I rode Sammy for last night's lesson. It was lovely night for riding. With a high of 86, there was no nasty humidity to suck the life out of you once you stepped outside. With my low tolerance for cold temperatures, it was just about as close to a perfect night as they come.
Laurie and Audie were the only other riders in the group lesson. Laurie rode a rambunctious Gio, and Audie rode Harley, so she could work on her form.
When I climbed aboard, I worked Sammy in the center of the arena, turning and bending him to loosen his muscles, and prep him for work. M suggested that I just work the short rail to start, so we trotted, walked, and cantered back and forth, mixing things up as we went. I had him stand for a few minutes, and worked on trying execute the perfect turn.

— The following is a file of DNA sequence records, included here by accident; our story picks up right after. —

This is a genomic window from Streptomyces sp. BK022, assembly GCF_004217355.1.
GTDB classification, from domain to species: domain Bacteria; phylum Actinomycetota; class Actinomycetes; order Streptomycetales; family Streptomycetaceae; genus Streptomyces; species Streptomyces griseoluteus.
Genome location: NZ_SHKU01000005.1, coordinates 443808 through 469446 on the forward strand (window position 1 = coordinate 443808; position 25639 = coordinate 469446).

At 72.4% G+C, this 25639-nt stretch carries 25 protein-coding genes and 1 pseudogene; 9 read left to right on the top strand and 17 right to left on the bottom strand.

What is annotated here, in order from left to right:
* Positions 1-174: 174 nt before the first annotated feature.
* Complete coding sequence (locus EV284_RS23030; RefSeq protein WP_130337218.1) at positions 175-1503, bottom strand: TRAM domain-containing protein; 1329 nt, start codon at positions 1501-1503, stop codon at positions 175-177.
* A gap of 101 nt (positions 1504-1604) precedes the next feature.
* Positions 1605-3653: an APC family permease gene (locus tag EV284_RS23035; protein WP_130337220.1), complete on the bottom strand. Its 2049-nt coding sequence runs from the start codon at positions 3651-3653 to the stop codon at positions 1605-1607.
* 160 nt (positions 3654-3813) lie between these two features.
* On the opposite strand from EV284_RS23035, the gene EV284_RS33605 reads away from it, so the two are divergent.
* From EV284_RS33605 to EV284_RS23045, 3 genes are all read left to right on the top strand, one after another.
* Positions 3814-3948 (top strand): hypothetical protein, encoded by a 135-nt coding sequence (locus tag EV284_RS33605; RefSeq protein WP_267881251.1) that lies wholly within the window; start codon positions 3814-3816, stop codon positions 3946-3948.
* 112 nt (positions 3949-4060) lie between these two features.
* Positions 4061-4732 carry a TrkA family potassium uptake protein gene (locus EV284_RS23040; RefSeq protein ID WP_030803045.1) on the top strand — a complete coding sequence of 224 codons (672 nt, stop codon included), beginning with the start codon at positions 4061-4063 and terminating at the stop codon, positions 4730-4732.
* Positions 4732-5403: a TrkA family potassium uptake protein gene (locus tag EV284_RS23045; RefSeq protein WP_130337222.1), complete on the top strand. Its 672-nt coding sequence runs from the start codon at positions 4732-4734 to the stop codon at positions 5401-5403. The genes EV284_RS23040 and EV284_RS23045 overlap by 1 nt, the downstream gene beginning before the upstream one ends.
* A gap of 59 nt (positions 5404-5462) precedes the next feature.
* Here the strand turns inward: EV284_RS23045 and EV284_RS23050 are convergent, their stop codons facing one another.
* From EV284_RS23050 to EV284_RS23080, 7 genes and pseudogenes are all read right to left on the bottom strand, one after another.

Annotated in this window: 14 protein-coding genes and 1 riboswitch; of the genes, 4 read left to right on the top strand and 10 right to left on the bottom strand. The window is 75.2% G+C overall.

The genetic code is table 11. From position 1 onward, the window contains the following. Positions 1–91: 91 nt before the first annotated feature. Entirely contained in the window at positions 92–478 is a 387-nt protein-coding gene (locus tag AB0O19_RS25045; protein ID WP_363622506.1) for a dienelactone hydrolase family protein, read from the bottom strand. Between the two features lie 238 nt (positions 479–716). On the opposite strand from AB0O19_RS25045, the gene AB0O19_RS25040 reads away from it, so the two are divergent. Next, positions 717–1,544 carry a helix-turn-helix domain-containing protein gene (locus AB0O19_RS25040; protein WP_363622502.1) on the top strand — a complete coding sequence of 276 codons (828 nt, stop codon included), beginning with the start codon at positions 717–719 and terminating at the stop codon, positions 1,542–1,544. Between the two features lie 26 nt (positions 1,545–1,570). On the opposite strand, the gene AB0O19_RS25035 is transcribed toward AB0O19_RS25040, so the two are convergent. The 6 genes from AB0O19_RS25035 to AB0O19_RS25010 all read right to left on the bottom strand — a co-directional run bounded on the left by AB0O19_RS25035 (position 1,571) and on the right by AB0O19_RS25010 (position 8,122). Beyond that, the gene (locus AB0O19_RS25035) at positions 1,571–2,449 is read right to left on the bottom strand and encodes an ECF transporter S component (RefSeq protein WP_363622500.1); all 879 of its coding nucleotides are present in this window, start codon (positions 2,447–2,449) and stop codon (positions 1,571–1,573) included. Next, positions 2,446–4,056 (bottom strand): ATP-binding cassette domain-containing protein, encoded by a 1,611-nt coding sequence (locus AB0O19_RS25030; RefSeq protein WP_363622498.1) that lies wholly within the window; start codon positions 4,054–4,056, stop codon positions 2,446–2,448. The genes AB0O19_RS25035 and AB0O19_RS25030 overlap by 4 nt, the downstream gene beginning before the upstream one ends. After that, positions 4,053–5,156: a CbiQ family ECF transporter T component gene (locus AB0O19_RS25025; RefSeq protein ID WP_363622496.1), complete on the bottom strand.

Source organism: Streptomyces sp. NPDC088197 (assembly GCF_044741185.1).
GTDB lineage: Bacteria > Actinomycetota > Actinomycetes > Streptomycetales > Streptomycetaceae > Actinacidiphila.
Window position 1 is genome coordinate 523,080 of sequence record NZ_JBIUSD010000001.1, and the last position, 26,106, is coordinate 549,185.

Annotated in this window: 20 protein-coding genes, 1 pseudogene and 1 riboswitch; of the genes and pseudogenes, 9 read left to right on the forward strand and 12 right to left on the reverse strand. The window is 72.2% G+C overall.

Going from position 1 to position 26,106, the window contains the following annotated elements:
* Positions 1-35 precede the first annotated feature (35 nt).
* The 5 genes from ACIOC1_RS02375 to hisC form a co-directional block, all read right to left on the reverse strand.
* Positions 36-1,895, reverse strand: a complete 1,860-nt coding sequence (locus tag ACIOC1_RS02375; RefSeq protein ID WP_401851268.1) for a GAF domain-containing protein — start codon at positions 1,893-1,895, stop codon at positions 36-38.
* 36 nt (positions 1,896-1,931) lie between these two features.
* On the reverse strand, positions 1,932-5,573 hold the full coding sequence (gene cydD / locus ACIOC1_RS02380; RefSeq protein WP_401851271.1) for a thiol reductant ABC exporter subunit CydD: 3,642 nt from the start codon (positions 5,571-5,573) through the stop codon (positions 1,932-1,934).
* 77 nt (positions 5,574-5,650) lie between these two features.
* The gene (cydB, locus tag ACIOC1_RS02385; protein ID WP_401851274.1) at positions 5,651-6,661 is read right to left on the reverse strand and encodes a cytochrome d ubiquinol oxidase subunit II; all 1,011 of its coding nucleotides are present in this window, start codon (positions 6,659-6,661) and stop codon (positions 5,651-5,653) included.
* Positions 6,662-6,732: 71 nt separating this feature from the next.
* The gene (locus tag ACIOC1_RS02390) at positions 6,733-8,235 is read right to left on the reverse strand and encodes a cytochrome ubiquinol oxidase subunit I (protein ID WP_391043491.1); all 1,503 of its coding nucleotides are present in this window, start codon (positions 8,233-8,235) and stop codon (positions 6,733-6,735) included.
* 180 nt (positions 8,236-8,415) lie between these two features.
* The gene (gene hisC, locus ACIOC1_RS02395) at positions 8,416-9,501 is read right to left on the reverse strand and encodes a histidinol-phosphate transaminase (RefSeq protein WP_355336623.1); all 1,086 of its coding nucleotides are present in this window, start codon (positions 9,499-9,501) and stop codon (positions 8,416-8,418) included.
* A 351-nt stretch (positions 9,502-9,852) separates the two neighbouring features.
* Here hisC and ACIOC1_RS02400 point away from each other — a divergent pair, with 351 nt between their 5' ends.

Then M had us trot the entire ring. I started slowly, at a nice park walk. Sammy has the most animated walk of any horse in the barn. There should be a class just for park walking. Skip the lofty, you're about to shoot out of the saddle trotting and the bolting, out of control cantering. I was having a blast just sitting his spirited, peppy walk, and had to be urged to move to a posting trot.
Sammy and I did not got along last night. Maybe this was due to the sudden burst of warmth. I believe it was due to the fact that he was being an extreme turd, which is a nice way of saying that he was a complete jacka$$. Sammy, why, oh, why do you persist in dropping your head at the canter and charging across the arena like a bull in a china shop? He's not as smart as I thought, either, as he proved that horses really are stupid enough to run into a wall. Not hard, mind you, but his nose did kind of bounce off the wood. He did stop, though, and we decided to not try to canter again. It kind of baffled me, because he was fine at first. On the long rail, however, he was like a rocket launching out of a silo.